(CMA, 1993), accused's section leader, and friend, was required to escort him
Escort, unaware of child abuse allegations against the accused,
asked what was going on.
The accused, in response to this unwarned
questioning, admitted hitting his stepson.
The trial court held that this
questioning was motivated out of personal curiosity and not interrogation or a
request for a statement within the meaning of Article 31(b).
citing the Duga case.
12. Since Article 31 warnings are designed to counter the coercion that is
implicit in military rank and discipline, the warnings are generally not
required in the case of undercover informants who meet with the suspects of
criminal investigations. U.S. v. Hinkson, 37 CMR 390 (CMA, 1967). Indeed, in
the context of a covert drug operation, such a warning could prove fatal to the
one giving it.
The question remains, however, as to just how far such
undercover activities can go, before Article 31 warnings are required. As an
example, if the accused has had an attorney appointed to represent him,
questioning by an undercover informant will conflict with the accused's right
to counsel under the Sixth Amendment to the U.S. Constitution. U.S. v. Henry,
447 US 264, 65LEd2d 115, 100 SCt 2183 (1980). Consequently, do not attempt any
such measure with an accused who already has an attorney, or against whom
charges have been preferred, without first consulting with the trial counsel.
The same is true for an accused who is in pretrial restraint.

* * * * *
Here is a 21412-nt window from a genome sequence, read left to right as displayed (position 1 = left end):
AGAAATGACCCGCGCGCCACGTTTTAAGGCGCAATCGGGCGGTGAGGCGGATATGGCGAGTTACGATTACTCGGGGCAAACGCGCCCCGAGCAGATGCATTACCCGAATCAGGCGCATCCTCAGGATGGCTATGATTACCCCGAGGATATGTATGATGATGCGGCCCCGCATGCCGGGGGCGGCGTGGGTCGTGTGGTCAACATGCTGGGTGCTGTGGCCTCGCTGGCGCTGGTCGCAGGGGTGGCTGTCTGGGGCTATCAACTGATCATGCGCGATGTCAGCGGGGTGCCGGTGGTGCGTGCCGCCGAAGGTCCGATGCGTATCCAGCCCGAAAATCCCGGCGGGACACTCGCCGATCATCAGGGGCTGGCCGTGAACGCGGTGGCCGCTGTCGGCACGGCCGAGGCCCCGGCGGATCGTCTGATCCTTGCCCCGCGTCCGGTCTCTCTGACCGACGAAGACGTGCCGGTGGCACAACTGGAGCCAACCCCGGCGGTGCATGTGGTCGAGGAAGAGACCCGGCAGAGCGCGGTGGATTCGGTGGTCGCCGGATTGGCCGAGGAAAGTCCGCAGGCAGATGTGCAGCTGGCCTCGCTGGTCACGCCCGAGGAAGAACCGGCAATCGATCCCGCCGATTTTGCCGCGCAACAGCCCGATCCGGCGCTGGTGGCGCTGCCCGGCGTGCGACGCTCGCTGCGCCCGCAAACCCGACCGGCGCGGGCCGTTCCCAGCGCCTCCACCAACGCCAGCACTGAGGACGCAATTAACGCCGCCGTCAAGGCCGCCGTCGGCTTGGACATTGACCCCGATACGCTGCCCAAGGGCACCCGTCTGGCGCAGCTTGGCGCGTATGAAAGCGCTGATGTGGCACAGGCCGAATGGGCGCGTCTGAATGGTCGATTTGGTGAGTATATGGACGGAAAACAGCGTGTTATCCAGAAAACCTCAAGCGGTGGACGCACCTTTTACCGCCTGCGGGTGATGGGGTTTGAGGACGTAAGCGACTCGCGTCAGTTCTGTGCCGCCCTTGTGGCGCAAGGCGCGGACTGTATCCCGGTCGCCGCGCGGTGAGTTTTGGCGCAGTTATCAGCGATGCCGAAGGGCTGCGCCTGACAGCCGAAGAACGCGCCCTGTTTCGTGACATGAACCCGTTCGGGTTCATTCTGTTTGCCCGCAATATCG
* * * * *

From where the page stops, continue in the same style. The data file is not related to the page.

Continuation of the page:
13. Keep in mind the definition of "official" in the Duga case. Also, remember
that Article 31 was intended to protect a suspect from the pressure inherent in
military discipline and superiority.
Consequently, "only in situations where
because of rank, duty, or other similar relationship, there was a possibility
of subtle pressure on a suspect to respond would Article 31, UCMJ, apply."
Where a suspect was confronted by the victim of his assault, "she in no way
stood in a position of authority over (the accused)."
Thus, "it was... not
possible for her to impose on him any of the subtle pressure or coercion to
make a self-incriminating statement, which Article 31 was intended to counter."
The suspect, therefore, "had no rational basis to believe his conversations
with (her) were anything more than private, emotion-ridden (conversations)...
so that Article 31 did not apply to them." U.S. v. Martin, 31 MJ 730 (NMCMR,
1985). When a husband attempted to poison his wife by putting something in her
food, she wasn't required to advise him of his rights before asking him about
it." Both were Air Force E-6's. U.S. v. Fayne, 26 MJ 528 (AFCMR 1988).
14. There is, however, a limit: U.S. v. Johnstone, 5 MJ 744 (AFCMR, 1978), is a
case where the government simply went too far. An OSI informant worked with
the suspect in base supply.
As an informant, he provided the OSI with
information and evidence relating to the suspect's involvement in the theft of
government property from supply channels. The informant was instructed by OSI
to go to the accused's room and ask him questions, and then report back to OSI.
The defense argued that the informer was a "de facto agent" of the OSI who was
directed by his supervising agents to do that which they knew fully well they
could not: question the (suspect) without first warning him of his